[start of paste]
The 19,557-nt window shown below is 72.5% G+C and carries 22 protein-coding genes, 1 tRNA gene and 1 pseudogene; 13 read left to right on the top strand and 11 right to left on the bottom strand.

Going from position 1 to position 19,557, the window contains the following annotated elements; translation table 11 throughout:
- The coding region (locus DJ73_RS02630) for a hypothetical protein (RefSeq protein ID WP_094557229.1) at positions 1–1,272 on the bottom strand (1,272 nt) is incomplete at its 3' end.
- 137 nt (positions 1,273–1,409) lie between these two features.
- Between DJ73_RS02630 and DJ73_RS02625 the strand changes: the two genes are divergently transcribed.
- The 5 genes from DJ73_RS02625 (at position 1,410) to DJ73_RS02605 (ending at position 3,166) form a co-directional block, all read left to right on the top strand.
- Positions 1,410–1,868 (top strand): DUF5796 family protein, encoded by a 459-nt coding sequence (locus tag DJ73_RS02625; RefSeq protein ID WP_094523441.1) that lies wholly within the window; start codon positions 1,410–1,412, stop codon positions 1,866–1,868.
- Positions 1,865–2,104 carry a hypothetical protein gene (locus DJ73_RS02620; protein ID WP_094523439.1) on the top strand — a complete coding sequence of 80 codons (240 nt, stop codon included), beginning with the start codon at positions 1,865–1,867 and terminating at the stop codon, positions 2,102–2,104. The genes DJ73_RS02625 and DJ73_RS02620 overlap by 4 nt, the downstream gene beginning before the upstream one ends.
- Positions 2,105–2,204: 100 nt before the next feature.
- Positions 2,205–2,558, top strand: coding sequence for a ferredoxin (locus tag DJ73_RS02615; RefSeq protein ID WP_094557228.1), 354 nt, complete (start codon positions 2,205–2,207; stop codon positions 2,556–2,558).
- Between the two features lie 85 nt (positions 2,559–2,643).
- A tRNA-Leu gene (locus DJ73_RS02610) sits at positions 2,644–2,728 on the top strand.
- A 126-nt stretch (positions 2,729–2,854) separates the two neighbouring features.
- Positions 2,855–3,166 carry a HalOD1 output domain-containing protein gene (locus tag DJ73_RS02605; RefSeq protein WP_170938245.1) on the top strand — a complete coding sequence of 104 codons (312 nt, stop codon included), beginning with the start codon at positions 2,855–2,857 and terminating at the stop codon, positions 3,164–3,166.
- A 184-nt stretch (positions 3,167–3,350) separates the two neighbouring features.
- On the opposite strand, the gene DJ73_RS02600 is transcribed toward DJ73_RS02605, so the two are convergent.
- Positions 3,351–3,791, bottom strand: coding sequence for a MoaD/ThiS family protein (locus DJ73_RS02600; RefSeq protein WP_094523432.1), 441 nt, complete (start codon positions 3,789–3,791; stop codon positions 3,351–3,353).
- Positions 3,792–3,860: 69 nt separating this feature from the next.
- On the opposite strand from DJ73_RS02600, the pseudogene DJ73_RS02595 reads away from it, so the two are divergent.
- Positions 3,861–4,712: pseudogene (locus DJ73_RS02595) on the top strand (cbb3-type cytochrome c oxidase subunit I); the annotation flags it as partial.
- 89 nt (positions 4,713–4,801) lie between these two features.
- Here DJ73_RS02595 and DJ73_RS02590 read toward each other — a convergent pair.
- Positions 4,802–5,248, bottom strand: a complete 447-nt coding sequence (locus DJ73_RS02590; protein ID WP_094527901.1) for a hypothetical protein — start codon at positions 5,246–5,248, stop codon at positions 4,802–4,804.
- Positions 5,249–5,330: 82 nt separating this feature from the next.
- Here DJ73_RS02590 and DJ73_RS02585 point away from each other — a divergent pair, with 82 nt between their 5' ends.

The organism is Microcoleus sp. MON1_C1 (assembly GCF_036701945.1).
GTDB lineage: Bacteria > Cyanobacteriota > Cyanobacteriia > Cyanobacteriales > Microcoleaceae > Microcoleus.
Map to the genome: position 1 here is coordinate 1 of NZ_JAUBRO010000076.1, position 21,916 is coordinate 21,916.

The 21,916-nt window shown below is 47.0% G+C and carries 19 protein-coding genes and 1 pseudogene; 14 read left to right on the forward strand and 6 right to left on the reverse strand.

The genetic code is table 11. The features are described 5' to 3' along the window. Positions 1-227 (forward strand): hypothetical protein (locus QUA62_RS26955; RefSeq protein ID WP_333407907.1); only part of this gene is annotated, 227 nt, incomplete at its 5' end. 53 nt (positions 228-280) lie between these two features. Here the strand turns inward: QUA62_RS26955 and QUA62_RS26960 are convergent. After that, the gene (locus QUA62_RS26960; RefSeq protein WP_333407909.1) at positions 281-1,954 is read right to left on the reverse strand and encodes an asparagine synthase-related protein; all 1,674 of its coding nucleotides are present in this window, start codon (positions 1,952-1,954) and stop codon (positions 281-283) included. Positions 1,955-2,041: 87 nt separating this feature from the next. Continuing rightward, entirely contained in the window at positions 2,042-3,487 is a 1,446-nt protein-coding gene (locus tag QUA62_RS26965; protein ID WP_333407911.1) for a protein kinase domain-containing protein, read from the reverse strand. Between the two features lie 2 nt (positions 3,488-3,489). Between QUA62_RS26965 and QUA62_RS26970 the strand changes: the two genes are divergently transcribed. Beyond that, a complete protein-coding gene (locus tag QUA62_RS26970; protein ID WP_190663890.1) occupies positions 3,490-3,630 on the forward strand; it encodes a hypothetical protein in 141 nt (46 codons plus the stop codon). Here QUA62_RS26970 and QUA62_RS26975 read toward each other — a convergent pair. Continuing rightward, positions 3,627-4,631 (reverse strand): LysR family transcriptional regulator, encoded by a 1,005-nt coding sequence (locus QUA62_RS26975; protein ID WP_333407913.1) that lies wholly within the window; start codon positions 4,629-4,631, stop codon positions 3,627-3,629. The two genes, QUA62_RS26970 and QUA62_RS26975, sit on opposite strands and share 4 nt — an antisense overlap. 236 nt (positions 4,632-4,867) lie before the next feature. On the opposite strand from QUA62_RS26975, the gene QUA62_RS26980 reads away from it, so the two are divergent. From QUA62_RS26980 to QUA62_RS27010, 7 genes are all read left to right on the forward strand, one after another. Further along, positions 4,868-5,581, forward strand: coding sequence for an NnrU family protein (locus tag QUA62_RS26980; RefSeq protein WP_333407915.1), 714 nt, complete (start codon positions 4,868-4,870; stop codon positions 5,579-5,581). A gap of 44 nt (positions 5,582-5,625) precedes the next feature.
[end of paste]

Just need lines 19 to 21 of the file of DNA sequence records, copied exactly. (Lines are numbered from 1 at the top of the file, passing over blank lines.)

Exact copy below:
- On the opposite strand from DJ73_RS02600, the pseudogene DJ73_RS02595 reads away from it, so the two are divergent.
- Positions 3,861–4,712: pseudogene (locus DJ73_RS02595) on the top strand (cbb3-type cytochrome c oxidase subunit I); the annotation flags it as partial.
- 89 nt (positions 4,713–4,801) lie between these two features.